Linux nice command
On Unix-like operating systems, the nice command runs a command with a modified scheduling priority.
nice runs command COMMAND with an adjusted "niceness", which affects process scheduling. A process with a lower niceness value is given higher priority and more CPU time. A process with a higher niceness value (a "nicer" process) is given a lower priority and less CPU time, freeing up resources for processes that are more demanding.
Niceness values range from -20 (most favorable to the process) to 19 (least favorable to the process).
With no COMMAND, nice prints the current niceness level.
nice [OPTION] [COMMAND [ARG]...]
|-nN, --adjustment=N||Add integer N to the niceness (default is 10).|
|--help||Display a help message and exit.|
|--version||Output version information and exit.|
Displays the default niceness level of new processes; this is commonly zero, so the output would probably look like this:
nice -n13 pico myfile.txt
Runs the pico command on myfile.txt with an niceness increment of 13. Since we already saw that the default niceness level was zero, this runs pico with a niceness level of zero plus 13, which is 13. As a result, pico will be able to use CPU resources with a higher priority than any process running with a niceness level greater than 14, but will have a lower priority than processes with a value less than 14.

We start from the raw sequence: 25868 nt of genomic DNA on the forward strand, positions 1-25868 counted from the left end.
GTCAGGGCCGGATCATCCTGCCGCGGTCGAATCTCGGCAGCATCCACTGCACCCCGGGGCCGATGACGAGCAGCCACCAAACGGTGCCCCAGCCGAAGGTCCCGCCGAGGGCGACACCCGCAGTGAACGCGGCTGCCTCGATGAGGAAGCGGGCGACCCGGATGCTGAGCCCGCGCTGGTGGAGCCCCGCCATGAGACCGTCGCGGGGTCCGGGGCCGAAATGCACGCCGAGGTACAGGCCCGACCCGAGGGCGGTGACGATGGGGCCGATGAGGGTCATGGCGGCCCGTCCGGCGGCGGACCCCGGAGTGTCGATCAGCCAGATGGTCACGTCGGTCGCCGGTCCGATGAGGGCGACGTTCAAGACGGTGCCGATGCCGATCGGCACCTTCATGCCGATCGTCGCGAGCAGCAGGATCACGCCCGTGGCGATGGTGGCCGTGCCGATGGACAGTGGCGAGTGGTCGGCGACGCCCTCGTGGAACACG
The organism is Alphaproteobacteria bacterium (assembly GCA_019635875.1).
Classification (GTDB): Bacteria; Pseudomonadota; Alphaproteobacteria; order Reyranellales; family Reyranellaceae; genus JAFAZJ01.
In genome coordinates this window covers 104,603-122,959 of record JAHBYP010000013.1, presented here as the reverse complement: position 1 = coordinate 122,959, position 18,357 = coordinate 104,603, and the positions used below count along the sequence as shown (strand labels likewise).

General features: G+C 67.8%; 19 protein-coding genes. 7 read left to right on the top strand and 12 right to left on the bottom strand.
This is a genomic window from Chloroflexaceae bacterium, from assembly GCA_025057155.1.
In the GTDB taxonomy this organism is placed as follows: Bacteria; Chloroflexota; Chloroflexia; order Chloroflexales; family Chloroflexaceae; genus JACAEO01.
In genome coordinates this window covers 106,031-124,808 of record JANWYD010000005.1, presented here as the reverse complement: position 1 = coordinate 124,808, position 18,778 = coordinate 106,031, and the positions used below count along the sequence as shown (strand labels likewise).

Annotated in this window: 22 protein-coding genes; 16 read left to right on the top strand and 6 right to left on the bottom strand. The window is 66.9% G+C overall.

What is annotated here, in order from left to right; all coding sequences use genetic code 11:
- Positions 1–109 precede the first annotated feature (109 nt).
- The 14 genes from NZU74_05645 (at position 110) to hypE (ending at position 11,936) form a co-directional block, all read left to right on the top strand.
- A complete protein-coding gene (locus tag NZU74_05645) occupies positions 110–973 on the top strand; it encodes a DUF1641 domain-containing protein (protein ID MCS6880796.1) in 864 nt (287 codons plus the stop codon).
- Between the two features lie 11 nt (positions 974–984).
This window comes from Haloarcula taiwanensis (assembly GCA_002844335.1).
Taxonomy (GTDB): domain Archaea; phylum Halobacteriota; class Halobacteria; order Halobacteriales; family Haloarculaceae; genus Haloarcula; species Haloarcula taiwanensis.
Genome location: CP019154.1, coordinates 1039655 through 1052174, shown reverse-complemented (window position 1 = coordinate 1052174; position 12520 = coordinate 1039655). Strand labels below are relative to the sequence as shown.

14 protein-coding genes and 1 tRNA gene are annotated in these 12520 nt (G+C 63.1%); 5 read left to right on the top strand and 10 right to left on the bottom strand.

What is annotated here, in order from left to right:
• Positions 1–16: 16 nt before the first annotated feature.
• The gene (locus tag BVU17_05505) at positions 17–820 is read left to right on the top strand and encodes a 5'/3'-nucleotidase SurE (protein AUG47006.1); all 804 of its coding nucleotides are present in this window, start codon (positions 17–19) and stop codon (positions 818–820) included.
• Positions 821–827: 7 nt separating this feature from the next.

Effectively, this tells the system to treat pico as a low-priority process, but not the lowest.
csh — The C shell command interpreter.
ksh — The Korn shell command interpreter.
nohup — Instruct a command to continue running even if the session is disconnected or the user logs out.
priocntl — Display or set scheduling parameters of a processes under Solaris.
sh — The Bourne shell command interpreter.